This past spring break, members of the Missouri Botanical Garden Practicum team packed their bags and traveled 30 hours to Antananarivo, Madagascar—the capital city, known as “Tana.”
So, what is going on in Madagascar with two Center for Experiential Learning programs there (yes, there is Madagascar Sustainability Initiative, too)? The world’s fourth-largest island has a fascinating history, geography, and climate. Consequently, the country features tremendous biodiversity; in fact, more than 90 percent of all the plant species in Madagascar are found nowhere else in the world.
Therefore, Madagascar is of particular significance to conservationists and botanists. The Missouri Botanical Garden has been present in Madagascar for more than 30 years. They currently manage 13 ecologically unique sites around the country, collecting data and discovering new plant species each year. In short, the botanical garden has partnered with a CEL team of students to consult on improvements to their work in Madagascar while focusing on the future sustainability of the ongoing effort.
Prior to the trip, the team met with several staff members of the Missouri Botanical Garden, learning about the Garden’s history, goals, and efforts. Afterward, the staff gave them a tour of the research facility, with more than 7 million unique plants catalogued and stored in a botanist’s heaven. With this foundation in place, they were ready to venture to Madagascar to learn more.
The team set out on this trip with a mission in mind: To meet with the Missouri Botanical Garden’s staff in Madagascar and to learn about the operations and the conservation work of the organization at the national and local levels. Here is Laini Cassis’, MBA, ‘19, account of the trip on how they reached their goals during each day:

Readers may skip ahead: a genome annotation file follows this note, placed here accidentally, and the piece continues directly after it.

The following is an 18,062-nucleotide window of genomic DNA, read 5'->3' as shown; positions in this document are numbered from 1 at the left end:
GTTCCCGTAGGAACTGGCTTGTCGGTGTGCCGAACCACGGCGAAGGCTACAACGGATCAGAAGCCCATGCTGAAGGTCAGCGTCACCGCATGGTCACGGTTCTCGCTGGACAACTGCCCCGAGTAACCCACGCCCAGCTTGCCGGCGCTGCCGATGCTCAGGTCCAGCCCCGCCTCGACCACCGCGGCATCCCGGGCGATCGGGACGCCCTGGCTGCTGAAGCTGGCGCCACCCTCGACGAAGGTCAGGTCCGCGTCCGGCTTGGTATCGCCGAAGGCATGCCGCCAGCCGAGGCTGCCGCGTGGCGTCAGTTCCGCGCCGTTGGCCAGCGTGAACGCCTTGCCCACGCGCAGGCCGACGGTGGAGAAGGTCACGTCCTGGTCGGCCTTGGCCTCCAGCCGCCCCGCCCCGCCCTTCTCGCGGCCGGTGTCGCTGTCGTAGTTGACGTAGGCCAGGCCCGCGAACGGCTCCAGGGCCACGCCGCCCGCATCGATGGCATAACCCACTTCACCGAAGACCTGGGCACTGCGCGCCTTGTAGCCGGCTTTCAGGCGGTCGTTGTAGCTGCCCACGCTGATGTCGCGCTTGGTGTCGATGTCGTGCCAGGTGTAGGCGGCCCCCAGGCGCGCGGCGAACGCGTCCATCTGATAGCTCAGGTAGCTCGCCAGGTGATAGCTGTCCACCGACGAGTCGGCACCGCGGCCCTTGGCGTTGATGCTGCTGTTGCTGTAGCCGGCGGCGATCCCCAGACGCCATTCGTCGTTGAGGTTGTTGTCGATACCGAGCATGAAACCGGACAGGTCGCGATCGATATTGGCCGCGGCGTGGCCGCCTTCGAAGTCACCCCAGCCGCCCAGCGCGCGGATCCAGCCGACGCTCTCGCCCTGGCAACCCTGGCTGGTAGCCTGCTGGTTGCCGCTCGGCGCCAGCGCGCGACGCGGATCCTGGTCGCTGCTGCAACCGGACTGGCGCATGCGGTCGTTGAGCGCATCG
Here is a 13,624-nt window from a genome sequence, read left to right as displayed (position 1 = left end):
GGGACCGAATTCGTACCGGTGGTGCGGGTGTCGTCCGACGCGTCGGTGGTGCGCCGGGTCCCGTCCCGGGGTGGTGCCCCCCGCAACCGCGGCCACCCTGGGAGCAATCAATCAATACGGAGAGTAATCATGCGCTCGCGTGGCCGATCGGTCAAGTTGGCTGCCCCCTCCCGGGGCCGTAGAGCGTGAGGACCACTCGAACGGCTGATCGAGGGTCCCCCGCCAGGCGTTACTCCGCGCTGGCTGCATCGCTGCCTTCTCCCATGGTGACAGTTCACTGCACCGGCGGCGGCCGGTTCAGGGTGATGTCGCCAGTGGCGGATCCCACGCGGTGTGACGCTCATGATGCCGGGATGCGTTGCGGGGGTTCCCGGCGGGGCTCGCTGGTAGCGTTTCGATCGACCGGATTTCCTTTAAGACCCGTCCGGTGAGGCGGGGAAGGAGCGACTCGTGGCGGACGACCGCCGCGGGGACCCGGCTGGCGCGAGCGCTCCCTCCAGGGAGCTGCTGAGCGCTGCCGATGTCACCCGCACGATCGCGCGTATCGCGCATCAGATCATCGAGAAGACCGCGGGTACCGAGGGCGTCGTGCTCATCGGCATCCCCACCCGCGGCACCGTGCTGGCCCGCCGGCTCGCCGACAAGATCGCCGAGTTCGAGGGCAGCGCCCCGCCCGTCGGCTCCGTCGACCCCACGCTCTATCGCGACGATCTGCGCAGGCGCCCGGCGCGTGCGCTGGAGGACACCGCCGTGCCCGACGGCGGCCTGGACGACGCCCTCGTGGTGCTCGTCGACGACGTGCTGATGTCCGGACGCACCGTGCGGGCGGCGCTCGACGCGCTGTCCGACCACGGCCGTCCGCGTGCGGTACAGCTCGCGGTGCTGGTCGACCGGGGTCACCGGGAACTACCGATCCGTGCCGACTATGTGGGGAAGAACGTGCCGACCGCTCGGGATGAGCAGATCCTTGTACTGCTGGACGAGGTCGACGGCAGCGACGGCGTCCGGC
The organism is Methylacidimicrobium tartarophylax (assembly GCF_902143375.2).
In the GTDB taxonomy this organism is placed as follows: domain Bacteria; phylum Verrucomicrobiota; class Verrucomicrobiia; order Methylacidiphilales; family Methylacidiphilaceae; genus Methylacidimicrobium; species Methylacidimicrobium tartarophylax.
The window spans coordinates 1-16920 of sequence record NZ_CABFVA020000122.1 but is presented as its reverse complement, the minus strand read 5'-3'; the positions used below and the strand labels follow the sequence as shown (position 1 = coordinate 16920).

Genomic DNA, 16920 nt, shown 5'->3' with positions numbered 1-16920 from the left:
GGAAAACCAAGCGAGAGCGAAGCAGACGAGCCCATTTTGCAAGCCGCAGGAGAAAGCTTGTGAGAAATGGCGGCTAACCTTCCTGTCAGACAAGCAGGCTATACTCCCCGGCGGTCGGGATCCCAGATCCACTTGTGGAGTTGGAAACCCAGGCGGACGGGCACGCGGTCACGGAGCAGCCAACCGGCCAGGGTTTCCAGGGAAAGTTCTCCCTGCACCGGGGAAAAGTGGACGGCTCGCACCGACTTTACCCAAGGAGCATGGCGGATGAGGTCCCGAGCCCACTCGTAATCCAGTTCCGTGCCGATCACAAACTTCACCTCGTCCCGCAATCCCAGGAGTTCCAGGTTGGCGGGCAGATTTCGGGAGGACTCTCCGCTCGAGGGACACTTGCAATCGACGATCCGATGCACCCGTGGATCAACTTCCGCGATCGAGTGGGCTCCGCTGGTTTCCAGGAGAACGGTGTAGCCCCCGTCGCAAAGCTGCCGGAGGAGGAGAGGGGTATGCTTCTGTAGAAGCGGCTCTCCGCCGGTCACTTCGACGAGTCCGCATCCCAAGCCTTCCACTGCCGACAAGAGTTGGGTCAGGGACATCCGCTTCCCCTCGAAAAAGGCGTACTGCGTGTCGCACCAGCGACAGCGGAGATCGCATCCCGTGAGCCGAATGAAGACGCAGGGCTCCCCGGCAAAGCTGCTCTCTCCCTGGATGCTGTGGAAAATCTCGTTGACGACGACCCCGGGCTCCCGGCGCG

Diving into the First Day
On our first day in Tana, we met with the botanical garden’s staff members at their headquarters. The following day, we embarked on a full day of driving and sightseeing to one of the garden’s 13 conservation sites: Analalava, which is home to 12 plant species that are not found anywhere else on Earth. This protected forest on the east coast of Madagascar is home to lemurs, tree frogs, and bats—all of which we saw on a guided hike.
While at Analalava, we visited the site’s fishponds and tree nursery, and a local rural community called Fokontany Bongabe. While there, farmers brought us to their community garden, which generates additional income for their families. We learned about important crops such as vanilla and cloves.
The employees at Analalava work closely with surrounding communities like this one to create livelihood alternatives to protect the forest. It was incredible to see such community engagement for environmental action
Our stay at Analalava was rustic, but we had a fantastic time. We were lucky to not face a thunderstorm, or worse: a cyclone! Every meal included tropical fruits such as longans, pineapples, lychees, avocados, and coconuts (without straws). In such a rural place, the night sky revealed the dazzling Milky Way. We also went to the Indian Ocean and took a stroll along the beautiful beach in the nearby town of Foulpointe.
After another day of driving, we returned to Tana. The CEL team delved into our observations and reflections, and then presented to the MBG staff in Tana about our work objectives and project expectations.
On our final day in Madagascar, we did some sightseeing around the capital. We walked downtown, took some thrilling taxi rides, visited the highest point of the city, and toured the botanical garden and zoo. It was an eventful and eye-opening week, but it was time to leave Madagascar with another series of long flights.
Our team’s success and safety in Madagascar was largely thanks to the local Missouri Botanical Garden staff, who provided expert advice and guidance every step of the way—from ordering food to bargaining souvenirs, to handling logistical details.
We are thankful for the assistance that enabled us to focus on our assignment without disruption. Now recovered from jet lag, the team looks forward to crafting our final product and delivering impact to the Missouri Botanical Garden.